Google overhauled its Local Guides, the feature in Google Maps that rewards points to people who provide data and photo uploads of local venues, to give participants additional levels and awards. Guides who accumulate enough points to reach the fourth of the 10 total levels get three months of free access to Google Play Music and 75% off a movie rental in Google Play, according to an announcement by the company.
Before the update, users had to accumulate 500 points to max out the rewards and reach the fifth level. Google added five more levels and changed its points system so that it takes 100,000 points to reach level 10.
Google also changed the points system so that Google Maps users who add a new location to the map or write reviews will earn a greater number of points. Local Guides contributors can also earn points by updating addresses and telephone numbers of businesses, answering questions from other users, verifying information that other people provide and uploading photos.
This year, Google has taken major steps to provide more localized information, recognizing that a significant number of searches are geared toward finding nearby events, restaurants, stores, gas stations and entertainment venues. The company last month updated its mobile app with more comprehensive guides to events and entertainment near the user, reflecting research showing that nearly one-third of all mobile searches are related to local products and services.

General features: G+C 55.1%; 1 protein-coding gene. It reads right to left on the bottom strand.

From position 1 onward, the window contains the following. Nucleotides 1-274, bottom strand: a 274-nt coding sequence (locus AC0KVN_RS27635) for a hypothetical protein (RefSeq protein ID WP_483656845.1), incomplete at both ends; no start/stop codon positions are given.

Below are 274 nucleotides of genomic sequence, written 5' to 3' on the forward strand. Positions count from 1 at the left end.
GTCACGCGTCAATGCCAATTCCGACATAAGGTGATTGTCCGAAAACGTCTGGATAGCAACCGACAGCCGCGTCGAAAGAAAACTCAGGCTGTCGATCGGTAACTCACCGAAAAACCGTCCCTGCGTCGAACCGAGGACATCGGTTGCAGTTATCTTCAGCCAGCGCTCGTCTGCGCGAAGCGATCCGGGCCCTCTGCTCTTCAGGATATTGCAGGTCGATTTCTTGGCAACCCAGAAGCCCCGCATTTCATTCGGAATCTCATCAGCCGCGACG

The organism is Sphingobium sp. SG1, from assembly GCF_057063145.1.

The challenge for the company is in creating enough incentives for people to trade their time and labor to update its Local Guides. Foursquare, which has shifted its strategy away from mobile check-ins toward city guides, de-emphasized the gamification of local reviews three years ago as part of a rebranding move. Google seems intent on gathering location-based information to rival Yelp, which provides reviews to Apple’s mapping function.
When it comes to local events, Google is playing catch-up to Facebook. The social media company dominates with its public events feature, which reels in 100 million users every day, according to TechCrunch. Thousands of concert venues, museums and clubs have Facebook pages that users can follow, mark to indicate interest in attending an event or click to confirm they’re planning to go. Facebook also has a standalone events app. Right now, Google's main goal is likely to keep users on its site rather than other review sites. As the development catches on, the company might consider looking to monetize on the event or location listings with contextual ads for other activities and restaurants.